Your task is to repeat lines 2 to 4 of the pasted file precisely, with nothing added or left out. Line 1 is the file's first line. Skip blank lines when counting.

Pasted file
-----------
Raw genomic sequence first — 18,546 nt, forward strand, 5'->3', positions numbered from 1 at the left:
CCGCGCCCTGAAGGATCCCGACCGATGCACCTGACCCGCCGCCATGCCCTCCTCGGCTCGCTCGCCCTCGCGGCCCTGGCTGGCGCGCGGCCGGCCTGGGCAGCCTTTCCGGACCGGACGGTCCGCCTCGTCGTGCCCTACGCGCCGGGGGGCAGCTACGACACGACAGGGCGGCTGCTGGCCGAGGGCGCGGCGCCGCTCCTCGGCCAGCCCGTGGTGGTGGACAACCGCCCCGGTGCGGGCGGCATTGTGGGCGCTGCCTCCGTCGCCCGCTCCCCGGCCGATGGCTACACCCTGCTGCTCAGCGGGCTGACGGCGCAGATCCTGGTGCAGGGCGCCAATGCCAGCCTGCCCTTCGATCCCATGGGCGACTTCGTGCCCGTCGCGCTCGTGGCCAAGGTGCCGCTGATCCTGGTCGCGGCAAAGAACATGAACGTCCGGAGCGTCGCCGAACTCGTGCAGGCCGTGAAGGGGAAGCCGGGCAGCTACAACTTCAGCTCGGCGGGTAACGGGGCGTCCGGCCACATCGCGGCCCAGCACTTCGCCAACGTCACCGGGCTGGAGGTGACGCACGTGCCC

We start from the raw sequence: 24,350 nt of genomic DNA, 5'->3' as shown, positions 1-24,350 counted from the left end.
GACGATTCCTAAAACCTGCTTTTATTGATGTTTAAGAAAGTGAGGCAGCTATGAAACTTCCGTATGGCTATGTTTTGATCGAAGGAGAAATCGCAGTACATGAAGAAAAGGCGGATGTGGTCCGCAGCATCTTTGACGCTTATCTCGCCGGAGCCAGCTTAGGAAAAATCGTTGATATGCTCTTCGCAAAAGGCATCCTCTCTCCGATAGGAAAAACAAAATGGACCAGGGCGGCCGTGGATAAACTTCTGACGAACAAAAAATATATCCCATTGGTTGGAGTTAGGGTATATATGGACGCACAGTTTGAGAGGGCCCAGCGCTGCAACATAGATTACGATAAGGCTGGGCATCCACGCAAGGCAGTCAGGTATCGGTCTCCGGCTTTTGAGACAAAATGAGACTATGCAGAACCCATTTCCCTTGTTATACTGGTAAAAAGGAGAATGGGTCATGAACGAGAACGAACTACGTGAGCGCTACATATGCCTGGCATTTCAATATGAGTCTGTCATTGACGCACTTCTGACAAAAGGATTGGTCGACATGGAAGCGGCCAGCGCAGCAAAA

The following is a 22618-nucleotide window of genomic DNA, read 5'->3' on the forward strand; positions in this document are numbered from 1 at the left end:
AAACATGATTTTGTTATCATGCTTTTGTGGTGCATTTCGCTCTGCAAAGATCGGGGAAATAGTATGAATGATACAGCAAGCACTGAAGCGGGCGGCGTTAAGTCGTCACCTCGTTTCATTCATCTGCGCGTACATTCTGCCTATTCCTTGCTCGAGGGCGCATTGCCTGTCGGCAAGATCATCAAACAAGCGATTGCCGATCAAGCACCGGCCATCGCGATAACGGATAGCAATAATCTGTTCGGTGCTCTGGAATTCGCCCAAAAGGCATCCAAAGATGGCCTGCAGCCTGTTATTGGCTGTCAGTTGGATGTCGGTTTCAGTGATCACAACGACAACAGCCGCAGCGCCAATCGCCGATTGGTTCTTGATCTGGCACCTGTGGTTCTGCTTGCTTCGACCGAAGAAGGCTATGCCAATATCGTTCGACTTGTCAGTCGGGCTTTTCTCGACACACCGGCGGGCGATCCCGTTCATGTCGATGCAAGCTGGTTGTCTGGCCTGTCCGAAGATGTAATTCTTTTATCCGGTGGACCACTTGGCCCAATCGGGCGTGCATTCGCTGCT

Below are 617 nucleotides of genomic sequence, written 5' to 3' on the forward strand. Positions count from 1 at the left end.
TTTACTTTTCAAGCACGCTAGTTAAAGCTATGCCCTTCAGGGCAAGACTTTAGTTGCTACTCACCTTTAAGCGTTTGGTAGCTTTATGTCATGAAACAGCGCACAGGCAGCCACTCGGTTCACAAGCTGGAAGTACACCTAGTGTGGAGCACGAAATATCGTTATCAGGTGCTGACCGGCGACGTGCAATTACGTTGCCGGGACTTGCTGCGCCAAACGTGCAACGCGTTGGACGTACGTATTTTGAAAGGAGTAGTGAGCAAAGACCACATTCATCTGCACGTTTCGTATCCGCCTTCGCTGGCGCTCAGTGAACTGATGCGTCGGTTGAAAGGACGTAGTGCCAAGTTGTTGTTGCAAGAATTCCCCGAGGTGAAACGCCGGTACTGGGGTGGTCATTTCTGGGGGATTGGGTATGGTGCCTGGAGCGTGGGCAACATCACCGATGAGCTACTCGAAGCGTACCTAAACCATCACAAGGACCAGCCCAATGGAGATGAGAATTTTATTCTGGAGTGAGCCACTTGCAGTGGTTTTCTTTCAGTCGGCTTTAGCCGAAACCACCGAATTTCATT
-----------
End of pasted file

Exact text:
CCGCGCCCTGAAGGATCCCGACCGATGCACCTGACCCGCCGCCATGCCCTCCTCGGCTCGCTCGCCCTCGCGGCCCTGGCTGGCGCGCGGCCGGCCTGGGCAGCCTTTCCGGACCGGACGGTCCGCCTCGTCGTGCCCTACGCGCCGGGGGGCAGCTACGACACGACAGGGCGGCTGCTGGCCGAGGGCGCGGCGCCGCTCCTCGGCCAGCCCGTGGTGGTGGACAACCGCCCCGGTGCGGGCGGCATTGTGGGCGCTGCCTCCGTCGCCCGCTCCCCGGCCGATGGCTACACCCTGCTGCTCAGCGGGCTGACGGCGCAGATCCTGGTGCAGGGCGCCAATGCCAGCCTGCCCTTCGATCCCATGGGCGACTTCGTGCCCGTCGCGCTCGTGGCCAAGGTGCCGCTGATCCTGGTCGCGGCAAAGAACATGAACGTCCGGAGCGTCGCCGAACTCGTGCAGGCCGTGAAGGGGAAGCCGGGCAGCTACAACTTCAGCTCGGCGGGTAACGGGGCGTCCGGCCACATCGCGGCCCAGCACTTCGCCAACGTCACCGGGCTGGAGGTGACGCACGTGCCC

We start from the raw sequence: 24,350 nt of genomic DNA, 5'->3' as shown, positions 1-24,350 counted from the left end.
GACGATTCCTAAAACCTGCTTTTATTGATGTTTAAGAAAGTGAGGCAGCTATGAAACTTCCGTATGGCTATGTTTTGATCGAAGGAGAAATCGCAGTACATGAAGAAAAGGCGGATGTGGTCCGCAGCATCTTTGACGCTTATCTCGCCGGAGCCAGCTTAGGAAAAATCGTTGATATGCTCTTCGCAAAAGGCATCCTCTCTCCGATAGGAAAAACAAAATGGACCAGGGCGGCCGTGGATAAACTTCTGACGAACAAAAAATATATCCCATTGGTTGGAGTTAGGGTATATATGGACGCACAGTTTGAGAGGGCCCAGCGCTGCAACATAGATTACGATAAGGCTGGGCATCCACGCAAGGCAGTCAGGTATCGGTCTCCGGCTTTTGAGACAAAATGAGACTATGCAGAACCCATTTCCCTTGTTATACTGGTAAAAAGGAGAATGGGTCATGAACGAGAACGAACTACGTGAGCGCTACATATGCCTGGCATTTCAATATGAGTCTGTCATTGACGCACTTCTGACAAAAGGATTGGTCGACATGGAAGCGGCCAGCGCAGCAAAA